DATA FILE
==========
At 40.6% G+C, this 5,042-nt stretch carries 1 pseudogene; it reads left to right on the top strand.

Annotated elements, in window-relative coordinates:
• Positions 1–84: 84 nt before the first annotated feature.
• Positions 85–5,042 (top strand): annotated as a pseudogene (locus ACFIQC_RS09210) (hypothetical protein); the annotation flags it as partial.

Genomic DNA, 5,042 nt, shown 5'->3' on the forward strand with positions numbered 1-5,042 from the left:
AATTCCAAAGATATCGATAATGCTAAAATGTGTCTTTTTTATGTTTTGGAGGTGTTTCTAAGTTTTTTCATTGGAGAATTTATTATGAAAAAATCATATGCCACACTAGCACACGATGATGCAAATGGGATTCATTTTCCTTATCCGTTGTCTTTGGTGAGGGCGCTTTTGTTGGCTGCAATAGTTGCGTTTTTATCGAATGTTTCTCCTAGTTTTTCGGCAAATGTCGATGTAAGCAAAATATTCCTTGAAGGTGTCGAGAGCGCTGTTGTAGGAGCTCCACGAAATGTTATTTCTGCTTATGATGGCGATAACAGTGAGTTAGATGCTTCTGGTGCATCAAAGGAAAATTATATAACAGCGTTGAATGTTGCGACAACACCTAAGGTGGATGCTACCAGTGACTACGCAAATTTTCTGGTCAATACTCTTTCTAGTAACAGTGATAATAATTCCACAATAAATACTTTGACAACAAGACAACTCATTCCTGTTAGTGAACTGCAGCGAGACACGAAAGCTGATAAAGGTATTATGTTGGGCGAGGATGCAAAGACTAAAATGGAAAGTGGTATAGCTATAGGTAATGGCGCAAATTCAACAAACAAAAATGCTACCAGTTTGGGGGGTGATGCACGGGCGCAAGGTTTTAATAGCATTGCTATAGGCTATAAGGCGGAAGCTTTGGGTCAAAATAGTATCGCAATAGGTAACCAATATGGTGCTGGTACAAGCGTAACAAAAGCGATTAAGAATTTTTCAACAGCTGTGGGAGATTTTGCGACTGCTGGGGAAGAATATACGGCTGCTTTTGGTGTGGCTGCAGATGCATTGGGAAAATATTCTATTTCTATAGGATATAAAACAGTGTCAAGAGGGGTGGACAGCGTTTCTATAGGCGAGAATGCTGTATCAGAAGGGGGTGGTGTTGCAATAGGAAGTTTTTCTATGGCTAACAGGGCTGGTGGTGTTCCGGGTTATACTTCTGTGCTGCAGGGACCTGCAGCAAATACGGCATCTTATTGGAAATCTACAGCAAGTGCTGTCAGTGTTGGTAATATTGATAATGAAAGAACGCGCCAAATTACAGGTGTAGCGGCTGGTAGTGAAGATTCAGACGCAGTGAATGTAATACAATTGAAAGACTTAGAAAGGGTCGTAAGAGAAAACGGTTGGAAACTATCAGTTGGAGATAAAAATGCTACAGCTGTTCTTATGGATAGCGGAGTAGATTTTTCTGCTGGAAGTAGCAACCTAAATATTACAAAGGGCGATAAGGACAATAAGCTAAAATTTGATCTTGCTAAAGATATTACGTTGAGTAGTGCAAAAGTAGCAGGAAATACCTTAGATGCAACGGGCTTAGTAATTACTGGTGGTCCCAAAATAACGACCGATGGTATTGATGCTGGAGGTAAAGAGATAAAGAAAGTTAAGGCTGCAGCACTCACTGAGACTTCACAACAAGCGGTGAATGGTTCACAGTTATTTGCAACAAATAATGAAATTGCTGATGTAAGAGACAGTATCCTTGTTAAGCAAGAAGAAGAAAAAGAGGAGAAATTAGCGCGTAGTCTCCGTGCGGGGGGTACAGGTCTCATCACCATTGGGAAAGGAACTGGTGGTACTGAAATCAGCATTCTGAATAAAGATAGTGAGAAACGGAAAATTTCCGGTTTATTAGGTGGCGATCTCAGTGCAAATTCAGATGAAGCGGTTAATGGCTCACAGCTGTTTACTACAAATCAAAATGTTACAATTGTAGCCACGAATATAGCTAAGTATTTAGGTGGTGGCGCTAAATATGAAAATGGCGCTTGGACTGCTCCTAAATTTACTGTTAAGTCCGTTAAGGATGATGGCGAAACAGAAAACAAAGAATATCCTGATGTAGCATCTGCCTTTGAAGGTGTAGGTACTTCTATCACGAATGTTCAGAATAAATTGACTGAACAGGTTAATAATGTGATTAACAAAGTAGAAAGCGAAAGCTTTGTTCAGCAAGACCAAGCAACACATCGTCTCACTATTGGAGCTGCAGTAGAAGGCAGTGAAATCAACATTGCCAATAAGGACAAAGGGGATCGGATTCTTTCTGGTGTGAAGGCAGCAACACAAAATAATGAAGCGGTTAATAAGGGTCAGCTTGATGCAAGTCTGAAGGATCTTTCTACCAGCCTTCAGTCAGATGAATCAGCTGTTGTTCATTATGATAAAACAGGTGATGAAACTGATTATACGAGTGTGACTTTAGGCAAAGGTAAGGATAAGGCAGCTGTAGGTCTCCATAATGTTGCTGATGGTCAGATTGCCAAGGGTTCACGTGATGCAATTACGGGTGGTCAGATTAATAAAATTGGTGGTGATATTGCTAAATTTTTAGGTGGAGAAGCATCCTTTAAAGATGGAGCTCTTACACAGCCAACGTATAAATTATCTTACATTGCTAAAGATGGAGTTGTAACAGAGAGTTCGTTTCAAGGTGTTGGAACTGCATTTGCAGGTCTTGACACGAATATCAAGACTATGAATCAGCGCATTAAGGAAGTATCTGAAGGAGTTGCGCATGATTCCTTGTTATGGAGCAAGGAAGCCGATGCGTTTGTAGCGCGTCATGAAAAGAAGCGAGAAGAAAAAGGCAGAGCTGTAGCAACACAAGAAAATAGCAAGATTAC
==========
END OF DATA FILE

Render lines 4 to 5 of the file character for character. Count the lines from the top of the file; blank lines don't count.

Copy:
• Positions 85–5,042 (top strand): annotated as a pseudogene (locus ACFIQC_RS09210) (hypothetical protein); the annotation flags it as partial.

Genomic DNA, 5,042 nt, shown 5'->3' on the forward strand with positions numbered 1-5,042 from the left: